Pride & Prejudice

I think one problem with trying to gain the success and position professional men have traditionally enjoyed is possibly having to act like them. Let me explain…a reoccurring complaint I heard from older women’s rights activists and trailblazers is about the lack of credit they get from my generation (these are baby boomers—I’m Gen Y). The thing is, I am ready and willing to give credit where credit is due, but I don’t know where that is. And I don’t think that’s entirely my fault. I think successful women aren’t necessarily inclined to crow. And that means their accomplishments aren’t as well known. For example, before going on an interview for a summer position I read the bios of my interviewers (they were two women). The bios covered the basics – education, publications. But they failed to mention a number of remarkable accomplishments of which I learned once I started work in the summer. One of my bosses had helped write a major piece of legislation, another had litigated groundbreaking civil rights claims. I heard about all of this from other co-workers, never from them. Their accomplishments were like gossip, whispered by the water cooler. I want to be recognized for my contributions and I want to acknowledge the work of other women. Yet I fear being that guy (I know you know him too) who can’t stop talking about the deal he just brokered, the test he just aced, the opposing counsel he just bested, etc. Can I achieve without telling you about it? Will I appreciate my success if I don’t? I know there are some obvious alternative explanations for why my foremothers are so under-appreciated. For one thing, women have traditionally received less attention in everything from textbooks to newspapers for their work. But these days that’s not as true as it once was. I think you probably always need pride, or at least self-respect, to overcome prejudice. But how prideful are women willing to be to achieve their goals?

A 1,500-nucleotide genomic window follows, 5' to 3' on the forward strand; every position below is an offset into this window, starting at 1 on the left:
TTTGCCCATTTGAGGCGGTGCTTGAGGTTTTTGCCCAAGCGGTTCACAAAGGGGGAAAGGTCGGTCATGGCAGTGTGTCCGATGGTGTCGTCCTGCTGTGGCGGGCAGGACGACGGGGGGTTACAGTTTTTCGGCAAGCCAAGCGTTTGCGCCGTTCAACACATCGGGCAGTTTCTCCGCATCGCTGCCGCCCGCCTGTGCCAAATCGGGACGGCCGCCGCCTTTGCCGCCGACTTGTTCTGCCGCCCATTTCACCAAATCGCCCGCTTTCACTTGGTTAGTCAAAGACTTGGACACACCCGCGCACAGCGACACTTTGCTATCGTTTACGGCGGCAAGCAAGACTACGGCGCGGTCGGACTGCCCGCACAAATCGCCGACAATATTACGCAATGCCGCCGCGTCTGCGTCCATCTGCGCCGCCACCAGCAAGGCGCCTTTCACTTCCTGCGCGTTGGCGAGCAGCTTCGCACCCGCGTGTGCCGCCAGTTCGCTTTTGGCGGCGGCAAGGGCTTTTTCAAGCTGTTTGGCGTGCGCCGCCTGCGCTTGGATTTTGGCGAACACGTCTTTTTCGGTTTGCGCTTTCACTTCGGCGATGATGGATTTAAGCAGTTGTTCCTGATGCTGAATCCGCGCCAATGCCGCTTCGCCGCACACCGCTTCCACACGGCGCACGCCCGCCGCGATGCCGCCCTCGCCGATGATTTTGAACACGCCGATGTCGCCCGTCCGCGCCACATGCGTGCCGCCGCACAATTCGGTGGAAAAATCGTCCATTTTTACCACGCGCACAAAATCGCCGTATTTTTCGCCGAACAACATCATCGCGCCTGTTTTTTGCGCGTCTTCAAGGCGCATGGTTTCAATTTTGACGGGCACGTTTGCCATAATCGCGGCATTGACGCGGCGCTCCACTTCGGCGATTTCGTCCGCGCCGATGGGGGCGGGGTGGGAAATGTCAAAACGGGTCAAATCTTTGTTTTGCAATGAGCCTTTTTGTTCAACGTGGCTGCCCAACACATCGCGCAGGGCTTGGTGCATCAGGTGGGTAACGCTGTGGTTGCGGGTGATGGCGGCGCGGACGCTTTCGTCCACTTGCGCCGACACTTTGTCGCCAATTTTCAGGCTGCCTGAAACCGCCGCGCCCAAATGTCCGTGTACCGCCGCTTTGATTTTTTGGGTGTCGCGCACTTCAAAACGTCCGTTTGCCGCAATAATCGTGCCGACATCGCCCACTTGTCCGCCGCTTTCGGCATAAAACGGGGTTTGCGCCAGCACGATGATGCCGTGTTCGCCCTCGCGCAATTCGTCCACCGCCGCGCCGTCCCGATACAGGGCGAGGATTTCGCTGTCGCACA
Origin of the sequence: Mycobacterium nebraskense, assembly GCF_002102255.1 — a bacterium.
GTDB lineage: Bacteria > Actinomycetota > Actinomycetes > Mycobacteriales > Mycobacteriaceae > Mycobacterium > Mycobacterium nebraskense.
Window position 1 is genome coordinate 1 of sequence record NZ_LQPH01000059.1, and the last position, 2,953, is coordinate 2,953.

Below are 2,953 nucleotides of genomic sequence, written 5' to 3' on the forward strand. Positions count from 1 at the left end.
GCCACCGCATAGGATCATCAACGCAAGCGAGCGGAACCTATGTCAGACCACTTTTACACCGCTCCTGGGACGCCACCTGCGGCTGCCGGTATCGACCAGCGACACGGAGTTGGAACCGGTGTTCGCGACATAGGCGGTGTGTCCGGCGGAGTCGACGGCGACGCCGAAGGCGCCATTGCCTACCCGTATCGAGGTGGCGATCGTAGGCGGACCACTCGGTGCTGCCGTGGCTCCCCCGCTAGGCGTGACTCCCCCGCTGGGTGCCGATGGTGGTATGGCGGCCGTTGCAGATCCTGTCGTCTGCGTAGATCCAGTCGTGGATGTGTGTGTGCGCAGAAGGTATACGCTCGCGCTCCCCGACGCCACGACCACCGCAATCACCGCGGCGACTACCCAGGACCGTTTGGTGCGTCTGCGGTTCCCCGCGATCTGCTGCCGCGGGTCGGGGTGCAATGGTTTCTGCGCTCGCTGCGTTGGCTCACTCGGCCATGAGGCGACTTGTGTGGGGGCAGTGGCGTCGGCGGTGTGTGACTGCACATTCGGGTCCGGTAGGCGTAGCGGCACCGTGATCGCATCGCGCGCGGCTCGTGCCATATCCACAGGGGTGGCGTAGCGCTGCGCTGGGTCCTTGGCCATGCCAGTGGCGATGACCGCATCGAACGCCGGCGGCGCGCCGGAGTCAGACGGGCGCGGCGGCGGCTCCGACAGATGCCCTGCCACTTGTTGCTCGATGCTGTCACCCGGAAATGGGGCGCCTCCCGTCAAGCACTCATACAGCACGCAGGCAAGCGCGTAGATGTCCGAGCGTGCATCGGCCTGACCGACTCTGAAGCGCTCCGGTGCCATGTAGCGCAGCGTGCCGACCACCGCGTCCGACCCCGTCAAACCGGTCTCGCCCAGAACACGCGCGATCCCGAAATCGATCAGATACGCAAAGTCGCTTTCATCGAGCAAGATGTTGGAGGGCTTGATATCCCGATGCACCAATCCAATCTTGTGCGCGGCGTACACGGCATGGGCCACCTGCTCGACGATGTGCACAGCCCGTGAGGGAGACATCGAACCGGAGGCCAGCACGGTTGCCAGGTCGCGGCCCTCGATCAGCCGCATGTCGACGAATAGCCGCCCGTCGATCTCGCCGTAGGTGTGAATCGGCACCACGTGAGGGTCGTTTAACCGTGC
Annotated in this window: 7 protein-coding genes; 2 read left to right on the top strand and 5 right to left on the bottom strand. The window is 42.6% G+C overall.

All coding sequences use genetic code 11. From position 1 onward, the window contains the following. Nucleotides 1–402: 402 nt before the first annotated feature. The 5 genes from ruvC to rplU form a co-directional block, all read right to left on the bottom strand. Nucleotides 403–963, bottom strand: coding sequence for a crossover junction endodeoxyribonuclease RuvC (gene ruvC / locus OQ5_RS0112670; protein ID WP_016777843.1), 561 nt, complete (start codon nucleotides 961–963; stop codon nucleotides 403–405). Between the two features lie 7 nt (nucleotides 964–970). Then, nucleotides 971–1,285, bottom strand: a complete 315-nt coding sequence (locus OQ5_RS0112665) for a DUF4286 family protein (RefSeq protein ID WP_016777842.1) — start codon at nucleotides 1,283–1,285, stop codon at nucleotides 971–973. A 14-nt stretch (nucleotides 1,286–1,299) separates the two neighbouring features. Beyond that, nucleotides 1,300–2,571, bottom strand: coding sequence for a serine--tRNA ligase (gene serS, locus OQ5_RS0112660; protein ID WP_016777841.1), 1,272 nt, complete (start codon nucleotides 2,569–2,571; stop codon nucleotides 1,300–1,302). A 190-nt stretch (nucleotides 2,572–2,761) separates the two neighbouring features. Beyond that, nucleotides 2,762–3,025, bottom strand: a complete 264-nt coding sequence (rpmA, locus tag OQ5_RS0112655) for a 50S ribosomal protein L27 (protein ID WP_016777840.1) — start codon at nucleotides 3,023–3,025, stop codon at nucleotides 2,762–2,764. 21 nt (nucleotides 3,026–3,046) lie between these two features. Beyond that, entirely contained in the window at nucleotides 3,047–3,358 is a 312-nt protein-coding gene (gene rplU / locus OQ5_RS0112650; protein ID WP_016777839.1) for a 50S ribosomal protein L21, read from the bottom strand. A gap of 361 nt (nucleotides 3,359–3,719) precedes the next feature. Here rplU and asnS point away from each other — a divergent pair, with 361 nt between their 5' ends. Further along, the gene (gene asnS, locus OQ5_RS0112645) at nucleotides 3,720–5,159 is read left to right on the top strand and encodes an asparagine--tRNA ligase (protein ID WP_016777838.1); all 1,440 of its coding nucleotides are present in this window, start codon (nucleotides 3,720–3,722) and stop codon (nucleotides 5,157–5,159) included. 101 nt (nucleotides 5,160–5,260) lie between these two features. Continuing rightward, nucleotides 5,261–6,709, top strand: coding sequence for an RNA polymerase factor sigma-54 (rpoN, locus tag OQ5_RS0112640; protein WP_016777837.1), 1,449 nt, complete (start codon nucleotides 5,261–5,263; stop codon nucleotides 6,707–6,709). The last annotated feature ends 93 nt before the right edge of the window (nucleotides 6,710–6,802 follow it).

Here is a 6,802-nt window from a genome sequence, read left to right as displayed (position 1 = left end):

I just came across a book entitled “am-BITCH-ous” that discusses a similar trend.  The author, Debra Condren, writes about how professional women sell themselves short on a daily basis.  One excerpt of interest:
“During my research for this book, I emailed queries to thousands of women and always received a flood of responses that generated a flurry of debate, discussion, ideas, and stories from the trenches.  But after sending this one- ‘what advice do you have for other women, and what works for you when it comes to the art of taking credit at work?’- my inbox remained conspicuously empty.” I haven’t gotten through the entire book yet, so I can only offer a recommendation, rather than a complete review.  But I do suggest checking it out, if for nothing else than to gain some pointers on how to take pride in women’s accomplishments and relish their successes at work and elsewhere in life.  As the book’s cover reads: “Let’s reclaim ambition as a virtue.”

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